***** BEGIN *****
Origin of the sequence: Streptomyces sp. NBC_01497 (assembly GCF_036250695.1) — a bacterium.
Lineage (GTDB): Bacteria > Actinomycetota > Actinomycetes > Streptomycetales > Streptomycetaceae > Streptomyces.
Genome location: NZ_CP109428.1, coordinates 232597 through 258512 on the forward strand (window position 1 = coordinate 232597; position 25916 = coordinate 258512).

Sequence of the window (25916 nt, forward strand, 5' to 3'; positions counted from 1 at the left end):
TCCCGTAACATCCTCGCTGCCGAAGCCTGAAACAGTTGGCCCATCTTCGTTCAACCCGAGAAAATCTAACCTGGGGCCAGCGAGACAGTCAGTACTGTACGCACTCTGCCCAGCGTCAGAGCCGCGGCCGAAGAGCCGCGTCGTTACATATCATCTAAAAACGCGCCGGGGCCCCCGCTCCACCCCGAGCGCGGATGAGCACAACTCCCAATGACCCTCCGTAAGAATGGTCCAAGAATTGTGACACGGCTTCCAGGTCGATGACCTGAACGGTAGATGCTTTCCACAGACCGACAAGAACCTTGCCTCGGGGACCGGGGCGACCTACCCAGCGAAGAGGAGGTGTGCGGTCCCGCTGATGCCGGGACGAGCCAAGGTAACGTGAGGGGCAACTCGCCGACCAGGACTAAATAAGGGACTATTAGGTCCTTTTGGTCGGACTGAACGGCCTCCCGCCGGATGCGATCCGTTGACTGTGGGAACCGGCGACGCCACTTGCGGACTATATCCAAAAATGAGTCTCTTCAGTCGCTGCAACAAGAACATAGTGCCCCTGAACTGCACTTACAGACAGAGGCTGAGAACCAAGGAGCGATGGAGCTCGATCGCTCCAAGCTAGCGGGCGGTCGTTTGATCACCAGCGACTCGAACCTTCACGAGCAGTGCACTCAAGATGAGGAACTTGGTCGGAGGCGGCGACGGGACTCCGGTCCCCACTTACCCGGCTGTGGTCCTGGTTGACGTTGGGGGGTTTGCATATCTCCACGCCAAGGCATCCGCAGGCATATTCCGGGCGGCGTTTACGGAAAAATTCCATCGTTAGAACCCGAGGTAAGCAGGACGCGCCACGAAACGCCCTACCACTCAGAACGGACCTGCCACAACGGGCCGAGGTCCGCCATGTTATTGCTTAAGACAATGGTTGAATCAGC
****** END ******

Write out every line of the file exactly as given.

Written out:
Origin of the sequence: Streptomyces sp. NBC_01497 (assembly GCF_036250695.1) — a bacterium.
Lineage (GTDB): Bacteria > Actinomycetota > Actinomycetes > Streptomycetales > Streptomycetaceae > Streptomyces.
Genome location: NZ_CP109428.1, coordinates 232597 through 258512 on the forward strand (window position 1 = coordinate 232597; position 25916 = coordinate 258512).

Sequence of the window (25916 nt, forward strand, 5' to 3'; positions counted from 1 at the left end):
TCCCGTAACATCCTCGCTGCCGAAGCCTGAAACAGTTGGCCCATCTTCGTTCAACCCGAGAAAATCTAACCTGGGGCCAGCGAGACAGTCAGTACTGTACGCACTCTGCCCAGCGTCAGAGCCGCGGCCGAAGAGCCGCGTCGTTACATATCATCTAAAAACGCGCCGGGGCCCCCGCTCCACCCCGAGCGCGGATGAGCACAACTCCCAATGACCCTCCGTAAGAATGGTCCAAGAATTGTGACACGGCTTCCAGGTCGATGACCTGAACGGTAGATGCTTTCCACAGACCGACAAGAACCTTGCCTCGGGGACCGGGGCGACCTACCCAGCGAAGAGGAGGTGTGCGGTCCCGCTGATGCCGGGACGAGCCAAGGTAACGTGAGGGGCAACTCGCCGACCAGGACTAAATAAGGGACTATTAGGTCCTTTTGGTCGGACTGAACGGCCTCCCGCCGGATGCGATCCGTTGACTGTGGGAACCGGCGACGCCACTTGCGGACTATATCCAAAAATGAGTCTCTTCAGTCGCTGCAACAAGAACATAGTGCCCCTGAACTGCACTTACAGACAGAGGCTGAGAACCAAGGAGCGATGGAGCTCGATCGCTCCAAGCTAGCGGGCGGTCGTTTGATCACCAGCGACTCGAACCTTCACGAGCAGTGCACTCAAGATGAGGAACTTGGTCGGAGGCGGCGACGGGACTCCGGTCCCCACTTACCCGGCTGTGGTCCTGGTTGACGTTGGGGGGTTTGCATATCTCCACGCCAAGGCATCCGCAGGCATATTCCGGGCGGCGTTTACGGAAAAATTCCATCGTTAGAACCCGAGGTAAGCAGGACGCGCCACGAAACGCCCTACCACTCAGAACGGACCTGCCACAACGGGCCGAGGTCCGCCATGTTATTGCTTAAGACAATGGTTGAATCAGC